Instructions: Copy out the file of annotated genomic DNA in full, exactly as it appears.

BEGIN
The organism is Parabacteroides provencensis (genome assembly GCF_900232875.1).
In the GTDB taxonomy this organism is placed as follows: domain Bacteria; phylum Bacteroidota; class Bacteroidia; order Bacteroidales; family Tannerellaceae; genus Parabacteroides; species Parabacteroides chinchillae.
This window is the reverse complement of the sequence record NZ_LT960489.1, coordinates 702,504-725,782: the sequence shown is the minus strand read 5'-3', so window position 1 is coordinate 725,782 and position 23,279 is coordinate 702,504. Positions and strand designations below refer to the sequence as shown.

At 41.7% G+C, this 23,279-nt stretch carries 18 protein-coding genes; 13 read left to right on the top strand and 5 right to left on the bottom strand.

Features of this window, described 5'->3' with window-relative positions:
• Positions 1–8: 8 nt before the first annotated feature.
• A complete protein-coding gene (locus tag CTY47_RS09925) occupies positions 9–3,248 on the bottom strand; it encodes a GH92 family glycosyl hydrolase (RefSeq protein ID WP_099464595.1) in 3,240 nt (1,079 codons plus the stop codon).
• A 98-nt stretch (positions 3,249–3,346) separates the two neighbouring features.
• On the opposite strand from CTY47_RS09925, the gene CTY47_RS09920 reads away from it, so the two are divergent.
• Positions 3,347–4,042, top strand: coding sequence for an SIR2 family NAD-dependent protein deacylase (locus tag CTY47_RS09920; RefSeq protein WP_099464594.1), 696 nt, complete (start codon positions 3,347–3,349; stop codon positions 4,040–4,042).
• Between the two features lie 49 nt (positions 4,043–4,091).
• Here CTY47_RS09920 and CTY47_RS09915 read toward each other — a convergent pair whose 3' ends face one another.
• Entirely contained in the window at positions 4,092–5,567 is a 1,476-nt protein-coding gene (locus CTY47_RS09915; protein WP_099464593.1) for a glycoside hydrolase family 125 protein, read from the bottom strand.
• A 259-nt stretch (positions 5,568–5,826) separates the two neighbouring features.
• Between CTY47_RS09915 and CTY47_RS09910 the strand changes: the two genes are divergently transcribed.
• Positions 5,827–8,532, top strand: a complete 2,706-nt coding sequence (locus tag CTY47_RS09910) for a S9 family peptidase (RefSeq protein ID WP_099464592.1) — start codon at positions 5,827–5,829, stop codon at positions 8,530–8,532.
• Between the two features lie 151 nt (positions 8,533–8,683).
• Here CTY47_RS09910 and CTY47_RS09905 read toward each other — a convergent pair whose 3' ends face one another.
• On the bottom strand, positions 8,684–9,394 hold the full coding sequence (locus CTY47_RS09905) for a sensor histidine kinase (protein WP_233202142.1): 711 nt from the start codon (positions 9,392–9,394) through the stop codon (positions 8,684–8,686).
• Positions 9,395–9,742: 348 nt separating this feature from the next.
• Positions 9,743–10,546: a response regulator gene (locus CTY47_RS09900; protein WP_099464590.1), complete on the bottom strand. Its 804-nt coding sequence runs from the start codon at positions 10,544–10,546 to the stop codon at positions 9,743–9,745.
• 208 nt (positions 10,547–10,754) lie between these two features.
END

The organism is Parabacteroides provencensis (genome assembly GCF_900232875.1).
In the GTDB taxonomy this organism is placed as follows: domain Bacteria; phylum Bacteroidota; class Bacteroidia; order Bacteroidales; family Tannerellaceae; genus Parabacteroides; species Parabacteroides chinchillae.
This window is the reverse complement of the sequence record NZ_LT960489.1, coordinates 702,504-725,782: the sequence shown is the minus strand read 5'-3', so window position 1 is coordinate 725,782 and position 23,279 is coordinate 702,504. Positions and strand designations below refer to the sequence as shown.

At 41.7% G+C, this 23,279-nt stretch carries 18 protein-coding genes; 13 read left to right on the top strand and 5 right to left on the bottom strand.

Features of this window, described 5'->3' with window-relative positions:
• Positions 1–8: 8 nt before the first annotated feature.
• A complete protein-coding gene (locus tag CTY47_RS09925) occupies positions 9–3,248 on the bottom strand; it encodes a GH92 family glycosyl hydrolase (RefSeq protein ID WP_099464595.1) in 3,240 nt (1,079 codons plus the stop codon).
• A 98-nt stretch (positions 3,249–3,346) separates the two neighbouring features.
• On the opposite strand from CTY47_RS09925, the gene CTY47_RS09920 reads away from it, so the two are divergent.
• Positions 3,347–4,042, top strand: coding sequence for an SIR2 family NAD-dependent protein deacylase (locus tag CTY47_RS09920; RefSeq protein WP_099464594.1), 696 nt, complete (start codon positions 3,347–3,349; stop codon positions 4,040–4,042).
• Between the two features lie 49 nt (positions 4,043–4,091).
• Here CTY47_RS09920 and CTY47_RS09915 read toward each other — a convergent pair whose 3' ends face one another.
• Entirely contained in the window at positions 4,092–5,567 is a 1,476-nt protein-coding gene (locus CTY47_RS09915; protein WP_099464593.1) for a glycoside hydrolase family 125 protein, read from the bottom strand.
• A 259-nt stretch (positions 5,568–5,826) separates the two neighbouring features.
• Between CTY47_RS09915 and CTY47_RS09910 the strand changes: the two genes are divergently transcribed.
• Positions 5,827–8,532, top strand: a complete 2,706-nt coding sequence (locus tag CTY47_RS09910) for a S9 family peptidase (RefSeq protein ID WP_099464592.1) — start codon at positions 5,827–5,829, stop codon at positions 8,530–8,532.
• Between the two features lie 151 nt (positions 8,533–8,683).
• Here CTY47_RS09910 and CTY47_RS09905 read toward each other — a convergent pair whose 3' ends face one another.
• On the bottom strand, positions 8,684–9,394 hold the full coding sequence (locus CTY47_RS09905) for a sensor histidine kinase (protein WP_233202142.1): 711 nt from the start codon (positions 9,392–9,394) through the stop codon (positions 8,684–8,686).
• Positions 9,395–9,742: 348 nt separating this feature from the next.
• Positions 9,743–10,546: a response regulator gene (locus CTY47_RS09900; protein WP_099464590.1), complete on the bottom strand. Its 804-nt coding sequence runs from the start codon at positions 10,544–10,546 to the stop codon at positions 9,743–9,745.
• 208 nt (positions 10,547–10,754) lie between these two features.